Because so many of the character didn’t feel like real people, nor did they feel all that different from one another, meant that all of the Guild families and various political factions all just felt the same. The names of different families and battalions kept being thrown around, and I couldn’t differentiate them. This made for shallow political games, as everyone felt like faceless pawns on the board rather than a fully realized lived in world with history and culture.

Plotwise, Engines of Empire suffers from middle-book-syndrome. Not a lot happens until about 3/4 of the way through the novel, and then everything happens so quickly that it is hard to follow the nuances of all of the plotting, scheming, and backstabbing. It really felt that for two or three of the POV characters spent most of the book travelling from one place to another.

This impacted the pacing of the novel, which felt like it came in spurts and stops. Because of this, a lot of the plot and character moments that should have wowed me fell flat. There is a climatic battle scene that all of the plot threads are building to throughout the book that comes out of nowhere. Everyone was still getting the troops together, and then the battle just hits. It took me way too long to get my bearings to enjoy the battle that I had been anticipating; this was exacerbated by the fact that the battle jumps between the POV of multiple minor characters that I had no emotional investment in.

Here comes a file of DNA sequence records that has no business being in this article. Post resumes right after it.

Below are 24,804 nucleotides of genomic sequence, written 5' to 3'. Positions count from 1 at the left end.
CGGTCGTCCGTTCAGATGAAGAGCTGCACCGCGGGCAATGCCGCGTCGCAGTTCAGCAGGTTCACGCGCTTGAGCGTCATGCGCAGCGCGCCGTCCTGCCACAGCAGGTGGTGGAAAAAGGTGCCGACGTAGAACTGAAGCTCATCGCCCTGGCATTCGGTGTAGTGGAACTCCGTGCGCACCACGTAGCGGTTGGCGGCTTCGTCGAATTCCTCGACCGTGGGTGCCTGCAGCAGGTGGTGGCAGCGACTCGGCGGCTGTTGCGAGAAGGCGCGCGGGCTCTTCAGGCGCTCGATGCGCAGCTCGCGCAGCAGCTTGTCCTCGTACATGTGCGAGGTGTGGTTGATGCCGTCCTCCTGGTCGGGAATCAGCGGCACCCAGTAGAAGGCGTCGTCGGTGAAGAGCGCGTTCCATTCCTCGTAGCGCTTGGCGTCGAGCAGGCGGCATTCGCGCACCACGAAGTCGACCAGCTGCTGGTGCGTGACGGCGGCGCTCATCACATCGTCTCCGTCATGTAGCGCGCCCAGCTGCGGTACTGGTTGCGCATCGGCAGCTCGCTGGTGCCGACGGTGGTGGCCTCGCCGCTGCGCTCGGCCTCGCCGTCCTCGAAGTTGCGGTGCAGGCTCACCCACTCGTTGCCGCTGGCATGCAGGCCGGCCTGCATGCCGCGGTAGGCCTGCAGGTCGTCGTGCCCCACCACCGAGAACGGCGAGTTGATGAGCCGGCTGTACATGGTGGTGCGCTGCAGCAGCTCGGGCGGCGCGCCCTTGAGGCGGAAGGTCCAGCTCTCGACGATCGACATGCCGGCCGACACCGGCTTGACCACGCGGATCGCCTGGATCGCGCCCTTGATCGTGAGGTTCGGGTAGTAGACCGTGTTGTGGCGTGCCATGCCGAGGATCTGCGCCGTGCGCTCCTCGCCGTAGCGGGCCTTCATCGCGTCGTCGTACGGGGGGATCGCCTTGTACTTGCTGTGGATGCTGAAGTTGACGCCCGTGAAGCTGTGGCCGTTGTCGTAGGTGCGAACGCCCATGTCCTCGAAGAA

Overall, the book just felt a bit cold and distant.

Having said all of that, there is still stuff to like in this book. As much as I just outlined everything I didn’t like, I still finished it and at no point was I seriously considering DNFing it. Readers looking for an epic fantasy with dueling families, armies, and religious conflict will find a lot to enjoy here. What Ford does really well is give us all of the tropes of epic fantasy while just tweaking them enough where the book still feels fresh. This book will scratch the epic fantasy itch while serving up some fun conflicts, a couple of great characters (looking at you Ansell and Keara!), a unique spin on magical elements.

As much as there was stuff in this book that didn’t work for me, I am still ready to jump into the next book and see how this entire thing plays out. The end of Engines of Chaos once again alludes to the bigger thread hinted at in the beginning of Engines of Empire, and I really want to see what it is all about!

Concluding Thoughts: Disappointingly, this book does not build on the promise of Engines of Empire, but still serves up a fun fantasy read. Readers looking for warring families, religious threats, interesting magic, and multiple POV characters should definitely look for this series. Readers looking for wonderfully complex characters should probably look elsewhere.

Thank you for reading my review of Engines of Chaos!

Nathan

Nathan is a PhD Candidate in Anthropology where he specializes in death rituals of the Ice Age in Europe and queer theory. Originally from Ohio, he currently lives in Kansas where he teaches college anthropology, watches too much TV, and attempts to make the perfect macarons in a humid climate. He is also the co-host of The Dragonfire podcast with James Lloyd Dulin. He reads widely in fantasy and sci-fi and is always looking for new favorites!